Boat Wraps?

My pal bought a yacht and then engaged in a cover-up.
Steve Haefele illustration
“In my mind’s eye, I pictured Bill’s new $2 million ride in fluorescent camo green with a breaching largemouth bass slathered amidships.” Steve Haefele

What do you think?” my pal Bill asked. He’d been bugging me for months about my opinion on tasteful topside colors. Before me was an image of his new 60-foot fishboat. “It’s white. White is not a color,” I pointed out.

“Scroll down and be amazed, Coyle,” he insisted.

There was the same image of Bill’s white boat imagineered with a green hull. “White is simply my creative palette,” he explained.

It didn’t add up. While Bill had opened his wallet for a new ride, he’s thrifty. “You’re gonna smother factory-fresh gelcoat with a pricey paint job?” I asked.

“Of course not,” he announced. “I’m gonna wrap her.”

“You mean for shipping?” I asked lamely.

“High-tech vinyl,” he said. “Get with it, Coyle. It’s the latest in yacht finishing.”

In my mind’s eye, I pictured Bill’s new $2 million ride in fluorescent camo green with a breaching largemouth bass slathered amidships. Bill assured me there would be no bass graphics, just a tasteful forest green he’d taken a fancy to.

I tried to understand. “So, you’re covering a shiny new gelcoat finish with a cheap vinyl slipcover, like a worn-out recliner?”

“Coyle, they wrap Mercedes with this stuff,” Bill barked.

“You mean like delivery trucks?”

“No, like a quarter-million-dollar sports car, my friend.”

“But,” I continued, “a matte vinyl finish on a yacht? I prefer the boat in the high-gloss white.”

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I then wondered to myself how it is we seem to be regressing as a species. Thousands of years ago, a primitive relation figured out how to whittle a boat from a tree. How long could it have taken this budding boatbuilder to noodle that his creation would look better if he scraped the bark from the log? Welded steel replaced the rivet-pocked topsides of ships in the 1930s, and fiberglass replaced plank-on-frame in production boatbuilding in the 1950s. We’d come far—to vinyl siding?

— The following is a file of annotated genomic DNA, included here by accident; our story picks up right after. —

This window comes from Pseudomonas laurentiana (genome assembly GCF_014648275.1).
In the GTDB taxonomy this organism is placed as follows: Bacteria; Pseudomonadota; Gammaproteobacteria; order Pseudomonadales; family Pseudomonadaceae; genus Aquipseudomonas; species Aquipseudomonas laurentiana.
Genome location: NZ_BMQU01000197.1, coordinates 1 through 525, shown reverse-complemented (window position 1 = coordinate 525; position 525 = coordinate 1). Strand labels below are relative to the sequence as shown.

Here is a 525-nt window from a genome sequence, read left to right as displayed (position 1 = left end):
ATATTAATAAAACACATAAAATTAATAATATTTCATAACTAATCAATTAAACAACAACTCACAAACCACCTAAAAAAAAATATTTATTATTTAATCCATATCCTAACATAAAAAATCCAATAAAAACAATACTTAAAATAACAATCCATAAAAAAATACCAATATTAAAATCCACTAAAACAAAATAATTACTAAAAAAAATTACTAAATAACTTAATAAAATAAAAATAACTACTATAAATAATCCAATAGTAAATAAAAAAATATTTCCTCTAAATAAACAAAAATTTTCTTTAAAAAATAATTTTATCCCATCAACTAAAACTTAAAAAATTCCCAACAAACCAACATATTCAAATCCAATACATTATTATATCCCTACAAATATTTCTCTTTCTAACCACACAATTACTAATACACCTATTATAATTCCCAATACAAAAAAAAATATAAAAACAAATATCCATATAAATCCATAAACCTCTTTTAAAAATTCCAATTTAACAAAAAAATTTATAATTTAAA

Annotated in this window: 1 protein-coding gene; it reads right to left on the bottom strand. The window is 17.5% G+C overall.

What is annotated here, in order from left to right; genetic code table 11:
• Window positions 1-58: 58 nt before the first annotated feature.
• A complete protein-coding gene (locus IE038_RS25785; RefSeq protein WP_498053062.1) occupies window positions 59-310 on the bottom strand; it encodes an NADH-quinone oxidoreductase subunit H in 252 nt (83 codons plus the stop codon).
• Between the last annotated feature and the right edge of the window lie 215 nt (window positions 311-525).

While early gelcoat finishes could be a bit rough, by the late 1980s, chemistry, techniques and tooling had improved, and high-quality results could last decades with modest attention. With annual buffing and a coat of wax, I kept my 1989 37-foot Bertram looking like new for 22 years.

I admit: I once spun the color wheel and changed her boot stripe and feature stripes from black to blue and then back again. It was an expensive lesson.

Perhaps, Bill was on to something. Such a change of heart in vinyl would have been far less costly.

Wrapping larger yachts may be the newest new thing but, like vinyl itself, I doubt it will last. Bill doesn’t care; in fact, it seems that he’s prepared to try on colors like pairs of shoes until he finds a good fit.

“What do you really think about green, Coyle? I’m thinking it’s too earthy,” he said.

I proposed sticking with the new white gelcoat, but Bill insisted on something more fitting for an offshore fishing machine. Maybe indigo blue with a greyhounding marlin.